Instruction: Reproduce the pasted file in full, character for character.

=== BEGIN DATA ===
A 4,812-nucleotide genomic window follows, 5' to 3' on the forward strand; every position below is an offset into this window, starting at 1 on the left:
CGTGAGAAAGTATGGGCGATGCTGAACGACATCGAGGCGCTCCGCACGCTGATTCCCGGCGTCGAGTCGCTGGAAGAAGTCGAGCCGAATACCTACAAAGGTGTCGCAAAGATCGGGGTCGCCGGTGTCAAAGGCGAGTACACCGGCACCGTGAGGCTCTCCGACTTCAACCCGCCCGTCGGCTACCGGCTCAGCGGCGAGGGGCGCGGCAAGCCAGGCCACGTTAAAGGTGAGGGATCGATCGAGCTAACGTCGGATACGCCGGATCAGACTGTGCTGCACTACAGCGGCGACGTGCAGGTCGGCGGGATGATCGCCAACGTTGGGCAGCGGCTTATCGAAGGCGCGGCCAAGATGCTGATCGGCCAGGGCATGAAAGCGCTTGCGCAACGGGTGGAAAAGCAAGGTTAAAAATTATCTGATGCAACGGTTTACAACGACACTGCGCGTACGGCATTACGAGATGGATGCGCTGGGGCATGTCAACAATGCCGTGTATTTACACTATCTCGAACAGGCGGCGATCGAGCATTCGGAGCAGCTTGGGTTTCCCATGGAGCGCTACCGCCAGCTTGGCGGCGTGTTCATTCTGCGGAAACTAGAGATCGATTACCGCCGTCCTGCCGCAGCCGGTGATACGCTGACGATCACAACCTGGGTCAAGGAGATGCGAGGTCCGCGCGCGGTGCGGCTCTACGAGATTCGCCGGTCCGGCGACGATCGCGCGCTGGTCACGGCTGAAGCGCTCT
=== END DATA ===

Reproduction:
A 4,812-nucleotide genomic window follows, 5' to 3' on the forward strand; every position below is an offset into this window, starting at 1 on the left:
CGTGAGAAAGTATGGGCGATGCTGAACGACATCGAGGCGCTCCGCACGCTGATTCCCGGCGTCGAGTCGCTGGAAGAAGTCGAGCCGAATACCTACAAAGGTGTCGCAAAGATCGGGGTCGCCGGTGTCAAAGGCGAGTACACCGGCACCGTGAGGCTCTCCGACTTCAACCCGCCCGTCGGCTACCGGCTCAGCGGCGAGGGGCGCGGCAAGCCAGGCCACGTTAAAGGTGAGGGATCGATCGAGCTAACGTCGGATACGCCGGATCAGACTGTGCTGCACTACAGCGGCGACGTGCAGGTCGGCGGGATGATCGCCAACGTTGGGCAGCGGCTTATCGAAGGCGCGGCCAAGATGCTGATCGGCCAGGGCATGAAAGCGCTTGCGCAACGGGTGGAAAAGCAAGGTTAAAAATTATCTGATGCAACGGTTTACAACGACACTGCGCGTACGGCATTACGAGATGGATGCGCTGGGGCATGTCAACAATGCCGTGTATTTACACTATCTCGAACAGGCGGCGATCGAGCATTCGGAGCAGCTTGGGTTTCCCATGGAGCGCTACCGCCAGCTTGGCGGCGTGTTCATTCTGCGGAAACTAGAGATCGATTACCGCCGTCCTGCCGCAGCCGGTGATACGCTGACGATCACAACCTGGGTCAAGGAGATGCGAGGTCCGCGCGCGGTGCGGCTCTACGAGATTCGCCGGTCCGGCGACGATCGCGCGCTGGTCACGGCTGAAGCGCTCT